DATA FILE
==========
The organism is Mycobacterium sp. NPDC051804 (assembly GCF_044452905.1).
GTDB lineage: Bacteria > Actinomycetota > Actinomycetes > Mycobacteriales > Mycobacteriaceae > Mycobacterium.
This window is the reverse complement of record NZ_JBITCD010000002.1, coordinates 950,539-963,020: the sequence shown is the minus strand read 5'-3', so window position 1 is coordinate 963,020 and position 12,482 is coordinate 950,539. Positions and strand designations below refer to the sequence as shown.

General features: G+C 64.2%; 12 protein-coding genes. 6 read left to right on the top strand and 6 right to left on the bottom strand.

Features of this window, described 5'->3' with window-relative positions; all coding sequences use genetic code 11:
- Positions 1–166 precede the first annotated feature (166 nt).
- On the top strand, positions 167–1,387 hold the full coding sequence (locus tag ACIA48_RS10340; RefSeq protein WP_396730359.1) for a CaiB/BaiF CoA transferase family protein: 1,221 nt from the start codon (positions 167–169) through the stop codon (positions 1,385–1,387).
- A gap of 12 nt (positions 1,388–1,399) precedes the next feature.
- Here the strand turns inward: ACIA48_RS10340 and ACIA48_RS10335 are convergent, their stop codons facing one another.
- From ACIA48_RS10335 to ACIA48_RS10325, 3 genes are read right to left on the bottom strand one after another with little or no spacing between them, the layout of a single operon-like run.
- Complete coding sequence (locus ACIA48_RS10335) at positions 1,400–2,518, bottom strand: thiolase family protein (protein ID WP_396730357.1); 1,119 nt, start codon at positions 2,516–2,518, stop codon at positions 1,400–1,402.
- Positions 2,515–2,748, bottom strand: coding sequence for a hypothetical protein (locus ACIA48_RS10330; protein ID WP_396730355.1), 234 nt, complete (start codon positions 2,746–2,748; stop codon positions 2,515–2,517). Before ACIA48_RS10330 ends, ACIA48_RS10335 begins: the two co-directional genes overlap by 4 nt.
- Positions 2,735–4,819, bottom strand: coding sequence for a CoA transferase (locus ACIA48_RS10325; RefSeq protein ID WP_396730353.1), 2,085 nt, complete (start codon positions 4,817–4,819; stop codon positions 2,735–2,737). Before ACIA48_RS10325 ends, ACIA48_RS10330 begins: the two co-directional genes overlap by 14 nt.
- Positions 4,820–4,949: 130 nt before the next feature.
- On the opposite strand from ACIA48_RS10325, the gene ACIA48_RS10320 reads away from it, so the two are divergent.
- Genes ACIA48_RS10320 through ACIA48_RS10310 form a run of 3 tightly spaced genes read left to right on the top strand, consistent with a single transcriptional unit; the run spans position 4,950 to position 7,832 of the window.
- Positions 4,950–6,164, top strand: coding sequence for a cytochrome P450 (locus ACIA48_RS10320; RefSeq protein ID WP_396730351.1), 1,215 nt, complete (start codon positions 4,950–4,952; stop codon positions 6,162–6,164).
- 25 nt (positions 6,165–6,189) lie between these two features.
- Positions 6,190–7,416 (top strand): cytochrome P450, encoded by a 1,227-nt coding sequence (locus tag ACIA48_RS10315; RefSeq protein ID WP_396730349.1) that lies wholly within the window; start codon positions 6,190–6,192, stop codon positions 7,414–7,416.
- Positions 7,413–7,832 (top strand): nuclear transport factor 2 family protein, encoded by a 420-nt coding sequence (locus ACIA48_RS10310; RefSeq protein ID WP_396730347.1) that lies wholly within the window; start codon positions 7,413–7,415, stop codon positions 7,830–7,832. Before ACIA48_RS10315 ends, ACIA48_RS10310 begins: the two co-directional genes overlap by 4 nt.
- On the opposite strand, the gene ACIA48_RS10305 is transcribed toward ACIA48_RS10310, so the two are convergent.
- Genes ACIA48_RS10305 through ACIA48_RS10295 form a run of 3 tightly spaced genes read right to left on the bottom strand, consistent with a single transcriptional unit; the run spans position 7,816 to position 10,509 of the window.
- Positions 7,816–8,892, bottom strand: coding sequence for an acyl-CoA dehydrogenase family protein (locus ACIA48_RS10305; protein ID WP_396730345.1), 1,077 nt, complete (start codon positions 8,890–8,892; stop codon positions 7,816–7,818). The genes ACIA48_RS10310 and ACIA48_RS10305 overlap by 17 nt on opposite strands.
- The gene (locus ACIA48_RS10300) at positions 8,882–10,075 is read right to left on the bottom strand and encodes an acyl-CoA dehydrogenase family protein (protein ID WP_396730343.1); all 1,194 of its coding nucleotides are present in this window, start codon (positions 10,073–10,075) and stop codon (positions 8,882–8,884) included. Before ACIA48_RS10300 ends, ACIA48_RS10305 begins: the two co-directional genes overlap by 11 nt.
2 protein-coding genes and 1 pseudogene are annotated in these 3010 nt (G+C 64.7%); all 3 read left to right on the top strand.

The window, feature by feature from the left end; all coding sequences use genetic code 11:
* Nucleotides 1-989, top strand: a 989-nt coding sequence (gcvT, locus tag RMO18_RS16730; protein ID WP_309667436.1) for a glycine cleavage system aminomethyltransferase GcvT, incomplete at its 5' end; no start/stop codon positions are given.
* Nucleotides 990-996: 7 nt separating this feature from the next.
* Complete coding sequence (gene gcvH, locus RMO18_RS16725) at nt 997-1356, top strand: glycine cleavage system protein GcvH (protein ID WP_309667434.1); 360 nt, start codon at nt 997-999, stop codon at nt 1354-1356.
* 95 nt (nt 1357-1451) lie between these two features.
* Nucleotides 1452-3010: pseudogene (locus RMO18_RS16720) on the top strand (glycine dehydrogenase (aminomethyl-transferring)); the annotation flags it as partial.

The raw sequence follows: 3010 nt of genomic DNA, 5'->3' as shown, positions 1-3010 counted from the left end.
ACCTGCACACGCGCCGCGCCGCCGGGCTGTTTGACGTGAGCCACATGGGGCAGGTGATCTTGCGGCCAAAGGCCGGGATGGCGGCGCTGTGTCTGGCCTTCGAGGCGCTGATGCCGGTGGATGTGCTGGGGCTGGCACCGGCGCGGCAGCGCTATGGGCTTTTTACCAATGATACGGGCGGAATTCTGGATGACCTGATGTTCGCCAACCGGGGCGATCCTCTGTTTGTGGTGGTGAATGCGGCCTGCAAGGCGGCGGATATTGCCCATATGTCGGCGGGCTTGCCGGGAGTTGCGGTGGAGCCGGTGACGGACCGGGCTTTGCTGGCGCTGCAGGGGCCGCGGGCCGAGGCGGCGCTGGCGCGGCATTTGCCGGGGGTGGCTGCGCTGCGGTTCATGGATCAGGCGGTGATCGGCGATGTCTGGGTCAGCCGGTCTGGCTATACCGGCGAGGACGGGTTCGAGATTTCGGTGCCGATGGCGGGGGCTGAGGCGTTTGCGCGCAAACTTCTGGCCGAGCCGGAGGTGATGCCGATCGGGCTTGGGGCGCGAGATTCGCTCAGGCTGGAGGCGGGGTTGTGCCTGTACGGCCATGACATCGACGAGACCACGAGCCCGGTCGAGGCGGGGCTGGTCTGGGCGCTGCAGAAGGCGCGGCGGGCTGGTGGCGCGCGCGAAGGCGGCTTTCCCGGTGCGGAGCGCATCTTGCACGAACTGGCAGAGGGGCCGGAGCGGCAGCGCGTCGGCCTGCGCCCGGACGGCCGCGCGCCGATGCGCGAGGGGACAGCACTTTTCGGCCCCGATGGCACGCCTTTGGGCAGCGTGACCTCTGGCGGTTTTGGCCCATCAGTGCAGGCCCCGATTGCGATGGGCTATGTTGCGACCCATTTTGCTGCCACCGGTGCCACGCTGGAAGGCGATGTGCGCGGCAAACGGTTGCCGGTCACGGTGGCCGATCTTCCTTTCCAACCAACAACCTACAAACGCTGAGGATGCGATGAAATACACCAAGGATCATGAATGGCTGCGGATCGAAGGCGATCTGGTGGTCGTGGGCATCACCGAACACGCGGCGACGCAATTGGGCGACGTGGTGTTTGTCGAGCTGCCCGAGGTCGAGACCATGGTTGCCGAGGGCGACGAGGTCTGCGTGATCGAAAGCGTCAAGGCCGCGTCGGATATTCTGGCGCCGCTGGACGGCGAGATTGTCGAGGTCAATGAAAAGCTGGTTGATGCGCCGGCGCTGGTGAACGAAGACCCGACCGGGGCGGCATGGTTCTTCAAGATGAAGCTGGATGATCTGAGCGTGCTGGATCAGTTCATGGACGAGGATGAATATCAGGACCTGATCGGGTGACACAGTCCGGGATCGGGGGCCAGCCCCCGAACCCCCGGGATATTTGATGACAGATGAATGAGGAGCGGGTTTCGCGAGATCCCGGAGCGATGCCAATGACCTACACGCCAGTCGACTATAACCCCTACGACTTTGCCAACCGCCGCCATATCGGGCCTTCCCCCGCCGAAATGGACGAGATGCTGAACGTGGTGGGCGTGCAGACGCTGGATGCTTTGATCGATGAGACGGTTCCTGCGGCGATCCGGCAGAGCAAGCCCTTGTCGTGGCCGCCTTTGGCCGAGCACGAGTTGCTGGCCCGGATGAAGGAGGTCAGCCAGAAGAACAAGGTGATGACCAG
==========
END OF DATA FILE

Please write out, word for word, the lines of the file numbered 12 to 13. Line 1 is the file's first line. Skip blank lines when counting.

- Positions 2,515–2,748, bottom strand: coding sequence for a hypothetical protein (locus ACIA48_RS10330; protein ID WP_396730355.1), 234 nt, complete (start codon positions 2,746–2,748; stop codon positions 2,515–2,517). Before ACIA48_RS10330 ends, ACIA48_RS10335 begins: the two co-directional genes overlap by 4 nt.
- Positions 2,735–4,819, bottom strand: coding sequence for a CoA transferase (locus ACIA48_RS10325; RefSeq protein ID WP_396730353.1), 2,085 nt, complete (start codon positions 4,817–4,819; stop codon positions 2,735–2,737). Before ACIA48_RS10325 ends, ACIA48_RS10330 begins: the two co-directional genes overlap by 14 nt.